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If there was one game to kickstart the Xbox 360, it was The Elder Scrolls IV: Oblivion. Released for Windows and the Xbox 360 in March 2007, the PS3 received a port of the game about one year later, around the time that the expansion pack, The Shivering Isles, was released.
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You've created your character, spending over an hour to get the face and body just right. Now it's time to begin an adventure which will take you weeks, perhaps even months, to complete. Before you begin, read these Elder Scrolls: Oblivion guides to get a feel for the game. Perhaps the most important aspect of the game to keep in mind is that enemies scale with your level. While that game mechanic doesn't always work perfectly, it does help keep the game fairly balanced. If you find yourself outgunned, just try a different strategy. You'll never have to go grind in another area simply because you're not a high enough level.
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Besides the main plot, factions provide fairly expansive stories themselves. They all follow the same pattern in the beginning: seek out the nearest guild chapter, sign up, and begin completing increasingly difficult missions to rise through the guild's ranks. Each faction provides a story 15-20 hours long, about the length of most video games released today. You don't have to complete these quests, but you'd be missing out on the best part of Oblivion if you decide to skip over them.
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Thankfully, you aren't limited to only the main quest and factions. While they're a ton of fun, there are hundreds of little side quests, many of them minor. While completely unnecessary, you may want to complete them anyway simply to level up and build up your fortunes. Besides, exploring Cyrodiil is a reward in itself. Not every player will want to spend countless hours traversing the continent, but many gamers will simply enjoy exploring the landscape. Given the game's beauty, it's not hard to see why.
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Oblivion is a very complex game, full of little details. Considering the game world's size, you're far more likely to miss a dungeon or NPC than you are to find it. Even many game mechanics only appear with a fair amount of digging. If you want the full Oblivion experience, you either have to scour every inch of Tamriel, spending hundreds of hours simply looking for things to do, or you can read these guides to guard yourself against becoming a vampire (or fix it, if we're too late), cure diseases, and become a fearsome mage.
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A World of Mods
Unlike some other companies (here's looking at you, Activision) which don't value the spirit of PC gaming, Bethesda supports the humongous modding community. Sure, not every mod out there is created equal, but modding helps keep the game up to date while providing content for years to come. Oblivion was very pretty when it came out, but the graphics have aged over the years. Just look at the stark contrast between Oblivion and Skyrim, even though they both run on Xbox 360 hardware. The differences on a PC are even more pronounced. Thankfully, modders took up the cry to make the game look even better, and they succeeded.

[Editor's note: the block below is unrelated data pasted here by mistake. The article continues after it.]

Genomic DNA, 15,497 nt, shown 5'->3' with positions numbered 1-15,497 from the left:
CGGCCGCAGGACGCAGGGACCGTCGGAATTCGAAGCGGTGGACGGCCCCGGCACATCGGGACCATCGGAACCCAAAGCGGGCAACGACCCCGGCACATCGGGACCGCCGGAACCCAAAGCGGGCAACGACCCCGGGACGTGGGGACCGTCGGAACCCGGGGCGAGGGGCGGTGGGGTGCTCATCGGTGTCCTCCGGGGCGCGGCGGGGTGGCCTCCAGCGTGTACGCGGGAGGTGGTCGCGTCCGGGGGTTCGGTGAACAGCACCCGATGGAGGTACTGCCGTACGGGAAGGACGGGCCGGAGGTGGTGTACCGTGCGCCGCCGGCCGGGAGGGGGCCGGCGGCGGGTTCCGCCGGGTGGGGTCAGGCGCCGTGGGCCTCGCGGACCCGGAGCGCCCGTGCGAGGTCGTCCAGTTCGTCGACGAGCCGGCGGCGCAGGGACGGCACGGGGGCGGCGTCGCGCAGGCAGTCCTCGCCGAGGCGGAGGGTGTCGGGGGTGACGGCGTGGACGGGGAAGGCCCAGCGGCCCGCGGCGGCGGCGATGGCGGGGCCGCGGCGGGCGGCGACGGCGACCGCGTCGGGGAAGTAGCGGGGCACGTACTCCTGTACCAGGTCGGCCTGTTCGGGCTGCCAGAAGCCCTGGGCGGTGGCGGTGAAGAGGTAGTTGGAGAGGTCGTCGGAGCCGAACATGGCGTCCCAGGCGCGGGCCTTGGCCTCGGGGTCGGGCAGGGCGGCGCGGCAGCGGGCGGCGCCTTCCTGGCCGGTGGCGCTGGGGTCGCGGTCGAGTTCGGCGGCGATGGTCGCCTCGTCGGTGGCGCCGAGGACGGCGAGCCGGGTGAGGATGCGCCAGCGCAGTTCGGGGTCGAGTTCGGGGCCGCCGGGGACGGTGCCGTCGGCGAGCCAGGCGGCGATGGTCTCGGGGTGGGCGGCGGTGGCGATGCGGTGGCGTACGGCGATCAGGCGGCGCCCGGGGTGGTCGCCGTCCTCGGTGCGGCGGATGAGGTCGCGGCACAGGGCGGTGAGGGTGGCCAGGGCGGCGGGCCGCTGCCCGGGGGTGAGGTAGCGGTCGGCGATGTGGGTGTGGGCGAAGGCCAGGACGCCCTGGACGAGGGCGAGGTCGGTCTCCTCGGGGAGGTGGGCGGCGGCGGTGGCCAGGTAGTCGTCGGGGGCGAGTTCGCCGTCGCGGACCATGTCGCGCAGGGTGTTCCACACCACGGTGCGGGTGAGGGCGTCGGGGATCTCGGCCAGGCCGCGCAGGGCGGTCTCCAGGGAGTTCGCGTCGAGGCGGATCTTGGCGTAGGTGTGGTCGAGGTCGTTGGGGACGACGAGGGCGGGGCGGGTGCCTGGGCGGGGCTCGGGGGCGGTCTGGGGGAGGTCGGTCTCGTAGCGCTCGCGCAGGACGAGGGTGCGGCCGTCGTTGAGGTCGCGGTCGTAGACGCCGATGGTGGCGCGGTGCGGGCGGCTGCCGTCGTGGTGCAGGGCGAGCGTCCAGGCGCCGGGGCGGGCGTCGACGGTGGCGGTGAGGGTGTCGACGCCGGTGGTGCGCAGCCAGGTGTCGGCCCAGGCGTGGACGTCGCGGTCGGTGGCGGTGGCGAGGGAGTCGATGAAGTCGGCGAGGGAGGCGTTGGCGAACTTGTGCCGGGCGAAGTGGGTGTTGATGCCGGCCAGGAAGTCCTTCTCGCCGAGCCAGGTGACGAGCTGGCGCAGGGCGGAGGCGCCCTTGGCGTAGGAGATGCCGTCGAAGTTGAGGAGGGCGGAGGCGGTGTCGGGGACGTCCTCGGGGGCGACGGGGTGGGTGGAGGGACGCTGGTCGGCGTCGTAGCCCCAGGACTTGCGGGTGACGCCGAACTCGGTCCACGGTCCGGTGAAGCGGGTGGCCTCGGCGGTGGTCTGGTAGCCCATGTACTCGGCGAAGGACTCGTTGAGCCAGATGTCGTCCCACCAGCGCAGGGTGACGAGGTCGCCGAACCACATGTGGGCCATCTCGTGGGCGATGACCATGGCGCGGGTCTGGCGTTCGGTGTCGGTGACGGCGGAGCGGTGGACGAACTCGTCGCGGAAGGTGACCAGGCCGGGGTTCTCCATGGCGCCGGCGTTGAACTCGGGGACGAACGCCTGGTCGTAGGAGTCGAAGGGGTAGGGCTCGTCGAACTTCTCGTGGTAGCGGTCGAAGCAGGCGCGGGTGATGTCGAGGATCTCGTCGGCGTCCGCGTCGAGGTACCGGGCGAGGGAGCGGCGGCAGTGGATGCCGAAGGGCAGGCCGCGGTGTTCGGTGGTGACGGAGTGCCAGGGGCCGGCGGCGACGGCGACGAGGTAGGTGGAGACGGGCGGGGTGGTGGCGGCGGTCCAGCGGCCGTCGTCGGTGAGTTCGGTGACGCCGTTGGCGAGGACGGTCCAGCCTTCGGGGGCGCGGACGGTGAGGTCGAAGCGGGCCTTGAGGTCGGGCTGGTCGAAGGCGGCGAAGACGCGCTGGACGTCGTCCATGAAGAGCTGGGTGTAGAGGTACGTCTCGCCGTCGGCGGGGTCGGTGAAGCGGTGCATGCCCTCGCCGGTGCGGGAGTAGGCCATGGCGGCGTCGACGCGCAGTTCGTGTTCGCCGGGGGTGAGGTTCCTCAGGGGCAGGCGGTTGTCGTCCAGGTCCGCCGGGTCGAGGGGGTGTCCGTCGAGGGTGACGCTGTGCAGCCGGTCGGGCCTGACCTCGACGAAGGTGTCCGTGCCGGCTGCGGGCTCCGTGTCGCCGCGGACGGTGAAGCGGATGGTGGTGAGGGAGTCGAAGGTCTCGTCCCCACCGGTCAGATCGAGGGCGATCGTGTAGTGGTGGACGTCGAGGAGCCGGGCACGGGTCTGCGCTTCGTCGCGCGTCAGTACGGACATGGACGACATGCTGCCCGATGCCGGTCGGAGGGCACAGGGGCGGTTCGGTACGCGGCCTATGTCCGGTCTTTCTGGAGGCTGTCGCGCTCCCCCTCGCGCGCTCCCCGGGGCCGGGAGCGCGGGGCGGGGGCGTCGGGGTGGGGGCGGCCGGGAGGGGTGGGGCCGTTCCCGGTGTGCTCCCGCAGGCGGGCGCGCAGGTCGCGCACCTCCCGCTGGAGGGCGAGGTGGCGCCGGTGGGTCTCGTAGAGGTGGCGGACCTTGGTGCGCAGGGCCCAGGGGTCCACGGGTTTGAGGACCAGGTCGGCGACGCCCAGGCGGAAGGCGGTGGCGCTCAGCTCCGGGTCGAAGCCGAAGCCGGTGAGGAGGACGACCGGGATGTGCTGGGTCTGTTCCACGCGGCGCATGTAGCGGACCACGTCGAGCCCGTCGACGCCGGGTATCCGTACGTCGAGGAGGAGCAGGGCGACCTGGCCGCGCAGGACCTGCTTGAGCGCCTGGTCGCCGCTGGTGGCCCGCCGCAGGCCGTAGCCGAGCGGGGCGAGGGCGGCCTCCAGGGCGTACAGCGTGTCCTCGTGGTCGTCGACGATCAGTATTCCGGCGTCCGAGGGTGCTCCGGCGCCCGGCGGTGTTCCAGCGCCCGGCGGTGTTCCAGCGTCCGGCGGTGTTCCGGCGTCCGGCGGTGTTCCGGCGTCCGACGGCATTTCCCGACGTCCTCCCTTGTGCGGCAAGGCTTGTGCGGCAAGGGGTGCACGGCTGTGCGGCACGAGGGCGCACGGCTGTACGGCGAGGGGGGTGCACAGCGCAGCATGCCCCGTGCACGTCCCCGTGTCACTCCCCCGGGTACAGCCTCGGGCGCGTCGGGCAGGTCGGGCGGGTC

That's not even touching base on the extra quests and missions you can install or the massive complete overhauls of the game. In an era when some game companies are charging $50 or more for all the "official" DLC, consisting of recycled maps from the previous game, free mods really stand out and add a ton of real value.
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Cheat Codes and Extras
Hey, I'm not here to judge. Cheat codes are less prevalent than they were a decade ago, largely due to the rise of multiplayer, where cheats are never enabled for obvious reasons. However, The Elder Scrolls: Oblivion features a number of cheats on both the Xbox 360 and PS3, but the PC version outdoes both with its library of codes.
However, Oblivion was released a little too early for it to enjoy achievements across all platforms. Because it came out in 2006 (near the beginning of the achievement revolution), you'll only find achievements on the Xbox 360.
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The Elder Scrolls Series
Oblivion was merely the latest title in a series started in 1994 with The Elder Scrolls: Arena, available on both CD-ROM and floppy drives. However, most gamers will be more familiar with Morrowind, a hugely successful title for Windows and the original Xbox, and the upcoming Skyrim.
If you haven't checked out these other games yet, Morrowind is pretty cheap while still offering hundreds of hours of exploration and questing. Both Oblivion and Morrowind serve as great introductions to the series. Skyrim will be coming out on November 11, and hopes are high for Bethesda's latest offering. For most other games, that excitement would simply be hype. I think there's some real hope behind this one though.
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The Future of the Elder Scrolls Series
Now that you've got a good look at the past of the series, you should be set for the future. Whether you want to play Oblivion again for old time's sake, or you just want to read up on the old quests, you should have something to fill the time until Skyrim is released. If you think that there's something that we missed, or you want to praise/condemn Skyrim, then feel free to make a post in the comments below.
- Bethesda Softworks. The Elder Scrolls IV: Oblivion. 2K Games and Bethesda Softworks, 2006. Microsoft Windows.